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Re: why does plugin-types inherit to nested browsing contexts?

From: Mike West <mkwst@google.com>
Date: Thu, 26 Feb 2015 11:15:55 +0100
Message-ID: <CAKXHy=fvbQ7oFnpMgQnfvF7AGFHYy31+vU2c1oTfsHgQtt-SPQ@mail.gmail.com>
To: Devdatta Akhawe <dev.akhawe@gmail.com>
Cc: Emily Stark <estark@google.com>, Brad Hill <hillbrad@gmail.com>, "public-webappsec@w3.org" <public-webappsec@w3.org>
That's just poor phrasing on my part. The intent of that section was to
control the case where a plugin is embedded via an <iframe> element. That
is, the plugin document is created _directly in_ a _directly nested_
browsing context.

That is, the intent is to allow authors to say "Please don't allow me to
directly embed anything other than PDF, please.". The intent is not to
reach down into embedded documents.

I've attempted to fix the text in
https://github.com/w3c/webappsec/commit/7a31bfef36eb6b7047e61388bc17379abd2f10c9.
WDYT?

-mike



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Mike West <mkwst@google.com>, @mikewest

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On Thu, Feb 26, 2015 at 1:48 AM, Devdatta Akhawe <dev.akhawe@gmail.com>
wrote:

> hmm .. isn't the embedding of a SWF inside an SWF is outside the
> browser's reasoning / security any how, right? The browsing context
> hierarchy here is the iframe one, I thought. What the current
> inheritance rules mean is that my csp policy affects all pages I
> iframe. That is a bit weird. So, I might disallow flash on my site by
> setting plugin-types; but I can't iframe youtube now, which seems an
> unnecessary restriction.
>
> cheers
> Dev
>
> On 25 February 2015 at 16:29, Emily Stark <estark@google.com> wrote:
> > Thanks Brad. I think there may be still some distinction between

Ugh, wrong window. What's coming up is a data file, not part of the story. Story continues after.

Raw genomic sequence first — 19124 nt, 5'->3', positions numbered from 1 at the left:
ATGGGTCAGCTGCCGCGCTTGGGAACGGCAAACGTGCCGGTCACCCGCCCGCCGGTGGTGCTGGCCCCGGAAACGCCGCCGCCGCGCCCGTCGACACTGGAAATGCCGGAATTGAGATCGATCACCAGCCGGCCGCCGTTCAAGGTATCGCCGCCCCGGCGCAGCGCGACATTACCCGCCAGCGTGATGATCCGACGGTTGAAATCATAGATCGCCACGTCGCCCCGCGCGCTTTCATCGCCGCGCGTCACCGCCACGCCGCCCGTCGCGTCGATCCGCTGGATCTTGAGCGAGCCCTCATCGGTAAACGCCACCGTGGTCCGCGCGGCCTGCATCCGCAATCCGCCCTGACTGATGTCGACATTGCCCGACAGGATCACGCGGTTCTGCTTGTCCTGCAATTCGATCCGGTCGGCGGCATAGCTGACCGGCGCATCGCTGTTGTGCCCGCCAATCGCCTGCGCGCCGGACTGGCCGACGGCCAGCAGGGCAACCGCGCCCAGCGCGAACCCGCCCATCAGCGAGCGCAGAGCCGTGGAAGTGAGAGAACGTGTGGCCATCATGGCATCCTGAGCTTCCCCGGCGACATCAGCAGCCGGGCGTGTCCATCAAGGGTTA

> object-src
> > and plugin-types that I'm missing: shouldn't object-src also be
> inherited?
> > If foo.com has a policy of object-src allowed.com 'self', and foo.com
> embeds
> > a SWF from allowed.com which embeds a SWF from disallowed.com, isn't
> that
> > also a trivial bypass?
> >
> > On Wed, Feb 25, 2015 at 2:39 PM, Brad Hill <hillbrad@gmail.com> wrote:
> >>
> >> I'm going to guess this is due to some peculiarities in how Flash and
> PDF
> >> allow embedding.  In this situation for CSP the plugin document is
> treated
> >> like a script.  So e.g. a script can be loaded from "allowed.com" but
> can't
> >> then inject another script element from "disallowed.com" if that's not
> in
> >> policy.  Similarly, a SWF from "allowed.com" shouldn't be allowed to
> then
> >> embed another SWF from "disallowed.com", or this would be a trivial
> bypass.
> >>
> >> On Wed Feb 25 2015 at 2:23:17 PM Emily Stark <estark@google.com> wrote:
> >>>
> >>> While investigating a few CSP bugs in Chrome, I noticed this text in
> the
> >>> CSP 1.1 spec for plugin-types:
> >>>
> >>> "Whenever the user agent creates a plugin document in a browsing
> context
> >>> nested in the protected resource, if the user agent is enforcing any
> >>> plugin-typesdirectives for the protected resource, the user agent must
> >>> enforce those plugin-types directives on the plugin document as well."
> >>> (http://www.w3.org/TR/2014/WD-CSP11-20140211/#plugin-types)
> >>>
> >>> Dev (cc'ed) and I found this behavior a little odd and were wondering
> why
> >>> plugin-types is inherited. Is the goal to give a developer a way to say
> >>> "don't allow Flash to appear anywhere in the content area of my page?"
> Why
> >>> is this directive inherited but not any others?
> >>>
> >>> Thanks,
> >>> Emily
> >
> >
>
>
Received on Thursday, 26 February 2015 10:16:44 UTC

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